[ This article suggests for the consideration by my fellow citizens two sets of ideas: (a) to improve the present party system; and (b) to go in for partyless government.
This may be read with my Edict of Assertions that I had released in the Seminar on Treaty-Making held on 21st July, 2007 (Saturday) at the ASSOCHAM House, New Delhi. The Seminar was presided over by former Chief Justice J.S Verma.
“It is high time for the citizenry of this Republic to think about the restructuring of our polity to achieve the objectives of our Constitution; and to provide ways for the eradication of corruption. I suggest for the consideration by my fellow citizens two sets of ideas: (a) to improve the present party system; and (b) to go in for partyless government. It is worthwhile to consider prescribing the following as mandatory requirements:
(a) Only the persons really domiciled in a constituency be selected to stand for election from that constituency. It would reduce election expenditure as the people of the constituency would not require a propaganda to make people aware of the worth of the candidates, and their views on matters of public interest. Secondly, such candidates will always be under the electors’ critical gaze. Thirdly, such candidates would have better sense of attachment with people amidst whom they lived. Fourthly, they would be subject to socio-cultural pressure from the people of their areas. Fifthly, they would hesitate in resorting to unfair means as they would be under their own men’s scanner, and they would hesitate in amassing ill-gotten wealth as they would shudder at their humiliating plight after being found out.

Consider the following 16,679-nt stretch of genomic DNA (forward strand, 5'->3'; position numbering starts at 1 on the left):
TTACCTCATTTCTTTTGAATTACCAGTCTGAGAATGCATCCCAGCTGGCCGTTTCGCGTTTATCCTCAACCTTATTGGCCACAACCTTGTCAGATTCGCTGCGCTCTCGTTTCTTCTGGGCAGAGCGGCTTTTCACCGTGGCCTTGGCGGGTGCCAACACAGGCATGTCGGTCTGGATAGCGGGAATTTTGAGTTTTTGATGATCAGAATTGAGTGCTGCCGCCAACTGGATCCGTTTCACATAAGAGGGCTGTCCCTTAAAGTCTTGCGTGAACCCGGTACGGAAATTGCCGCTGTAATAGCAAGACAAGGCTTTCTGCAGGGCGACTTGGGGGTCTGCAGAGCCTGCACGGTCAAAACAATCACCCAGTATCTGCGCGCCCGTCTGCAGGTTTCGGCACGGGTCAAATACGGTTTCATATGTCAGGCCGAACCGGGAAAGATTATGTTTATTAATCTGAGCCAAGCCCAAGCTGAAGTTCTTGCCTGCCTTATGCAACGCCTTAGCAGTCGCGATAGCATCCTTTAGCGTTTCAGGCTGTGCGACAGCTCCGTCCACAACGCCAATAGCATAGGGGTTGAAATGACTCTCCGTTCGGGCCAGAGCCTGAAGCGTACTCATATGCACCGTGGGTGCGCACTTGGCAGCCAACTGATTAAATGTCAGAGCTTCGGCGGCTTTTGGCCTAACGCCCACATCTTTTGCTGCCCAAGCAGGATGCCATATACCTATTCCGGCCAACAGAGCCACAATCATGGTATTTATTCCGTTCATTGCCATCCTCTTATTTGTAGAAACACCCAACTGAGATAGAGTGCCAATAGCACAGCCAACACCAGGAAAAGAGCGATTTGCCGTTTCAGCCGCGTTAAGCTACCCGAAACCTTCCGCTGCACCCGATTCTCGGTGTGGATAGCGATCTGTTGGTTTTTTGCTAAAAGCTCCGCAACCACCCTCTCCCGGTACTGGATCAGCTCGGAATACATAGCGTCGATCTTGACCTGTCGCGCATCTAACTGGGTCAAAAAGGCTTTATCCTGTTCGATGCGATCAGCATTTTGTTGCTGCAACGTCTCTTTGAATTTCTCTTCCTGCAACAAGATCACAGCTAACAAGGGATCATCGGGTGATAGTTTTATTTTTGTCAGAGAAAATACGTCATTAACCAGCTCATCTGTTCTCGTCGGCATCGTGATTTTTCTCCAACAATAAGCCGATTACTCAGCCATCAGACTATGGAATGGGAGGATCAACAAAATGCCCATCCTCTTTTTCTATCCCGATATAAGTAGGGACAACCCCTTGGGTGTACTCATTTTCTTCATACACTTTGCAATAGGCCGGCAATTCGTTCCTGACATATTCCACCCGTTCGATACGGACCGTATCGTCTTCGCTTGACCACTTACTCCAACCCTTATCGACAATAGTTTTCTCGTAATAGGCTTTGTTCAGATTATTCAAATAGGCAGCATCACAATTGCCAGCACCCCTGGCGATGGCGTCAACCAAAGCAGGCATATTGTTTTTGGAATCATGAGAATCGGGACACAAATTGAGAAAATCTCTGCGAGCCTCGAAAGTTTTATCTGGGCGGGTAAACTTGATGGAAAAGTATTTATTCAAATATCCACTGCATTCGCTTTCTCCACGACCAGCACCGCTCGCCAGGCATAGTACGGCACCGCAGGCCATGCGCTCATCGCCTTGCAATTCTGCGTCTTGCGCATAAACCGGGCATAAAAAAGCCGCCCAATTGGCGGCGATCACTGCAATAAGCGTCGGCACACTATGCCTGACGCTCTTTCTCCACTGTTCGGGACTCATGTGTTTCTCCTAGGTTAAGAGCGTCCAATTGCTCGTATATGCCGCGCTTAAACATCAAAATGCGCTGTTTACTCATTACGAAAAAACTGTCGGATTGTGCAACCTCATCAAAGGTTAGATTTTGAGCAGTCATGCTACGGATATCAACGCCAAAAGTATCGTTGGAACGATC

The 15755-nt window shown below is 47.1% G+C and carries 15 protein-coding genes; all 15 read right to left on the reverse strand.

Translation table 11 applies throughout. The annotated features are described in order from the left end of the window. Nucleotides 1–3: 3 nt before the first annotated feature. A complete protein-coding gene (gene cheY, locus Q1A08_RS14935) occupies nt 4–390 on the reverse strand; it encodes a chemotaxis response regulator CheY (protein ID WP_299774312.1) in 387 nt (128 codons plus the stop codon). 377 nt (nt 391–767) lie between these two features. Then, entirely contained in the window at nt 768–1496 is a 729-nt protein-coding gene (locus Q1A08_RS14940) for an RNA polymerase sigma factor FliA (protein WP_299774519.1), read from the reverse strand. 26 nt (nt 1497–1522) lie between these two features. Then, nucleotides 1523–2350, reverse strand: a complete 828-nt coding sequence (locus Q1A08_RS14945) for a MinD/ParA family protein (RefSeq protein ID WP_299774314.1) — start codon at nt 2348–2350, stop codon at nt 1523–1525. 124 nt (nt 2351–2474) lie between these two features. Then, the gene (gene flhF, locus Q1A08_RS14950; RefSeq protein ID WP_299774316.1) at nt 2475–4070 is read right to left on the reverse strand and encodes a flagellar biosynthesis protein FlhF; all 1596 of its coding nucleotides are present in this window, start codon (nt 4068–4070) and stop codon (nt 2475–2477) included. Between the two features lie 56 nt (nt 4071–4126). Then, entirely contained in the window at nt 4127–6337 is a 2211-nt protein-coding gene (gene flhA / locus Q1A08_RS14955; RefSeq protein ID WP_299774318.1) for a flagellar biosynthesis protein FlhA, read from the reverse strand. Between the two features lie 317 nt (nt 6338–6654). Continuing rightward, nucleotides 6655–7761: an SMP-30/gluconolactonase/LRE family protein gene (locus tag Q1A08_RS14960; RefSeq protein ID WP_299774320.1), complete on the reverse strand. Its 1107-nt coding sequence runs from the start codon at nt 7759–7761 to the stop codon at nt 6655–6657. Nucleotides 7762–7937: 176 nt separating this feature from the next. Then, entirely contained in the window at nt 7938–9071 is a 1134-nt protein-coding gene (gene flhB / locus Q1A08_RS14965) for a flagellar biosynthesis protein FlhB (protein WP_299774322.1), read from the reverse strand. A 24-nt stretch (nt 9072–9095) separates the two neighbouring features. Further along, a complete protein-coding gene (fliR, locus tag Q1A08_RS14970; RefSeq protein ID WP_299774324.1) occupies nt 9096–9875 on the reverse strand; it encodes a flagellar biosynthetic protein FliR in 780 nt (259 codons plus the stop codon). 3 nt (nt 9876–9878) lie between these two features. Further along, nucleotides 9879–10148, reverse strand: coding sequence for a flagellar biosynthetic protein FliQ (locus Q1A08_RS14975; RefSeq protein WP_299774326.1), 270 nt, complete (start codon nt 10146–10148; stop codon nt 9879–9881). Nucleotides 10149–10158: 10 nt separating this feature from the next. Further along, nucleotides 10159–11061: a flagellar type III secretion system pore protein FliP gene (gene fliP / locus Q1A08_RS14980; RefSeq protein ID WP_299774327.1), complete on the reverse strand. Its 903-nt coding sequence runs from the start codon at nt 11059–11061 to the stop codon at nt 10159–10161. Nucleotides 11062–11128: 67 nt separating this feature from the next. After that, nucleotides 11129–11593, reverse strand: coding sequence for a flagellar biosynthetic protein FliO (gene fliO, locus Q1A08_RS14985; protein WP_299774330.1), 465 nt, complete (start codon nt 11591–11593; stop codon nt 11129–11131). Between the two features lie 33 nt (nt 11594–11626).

(b) The people of the constituency electing its representatives must have ‘right to recall’ their representatives if they have acquired ill reputation, or have betrayed people’s trust. This procedure underscores the fact that the ‘sovereignty’ lies with the people. This procedure would not let the representatives forget the people whom they represent. This procedure would inhibit the lobbyists of the corporate world from trying to subvert our institutions for their unworthy ends. No foreign powers or lobbyists would be able to get things done to their heart’s content by bribing, or persuading our representatives through pressure and persuasion.
How the procedure to give effect to these suggestions would work should be considered, discussed and devised so that proper balance between stability and change is ensured. A People’s Tribunal can be set up in every constituency which can consider serious allegations of omissions or commissions by the representatives, if made on affidavit signed by one-fourth of the voters of the constituency. The Tribunal’s decision can be overseen by an Appellate Tribunal, presided over
by at least two High Court Judges. In case the final decision is to recall a sitting member of a legislature, the order must be given effect.”
* An extract from Chapter 22 of Shiva Kant Jha’s Autobiographical Memoir, On the Loom of Time pp. 338-339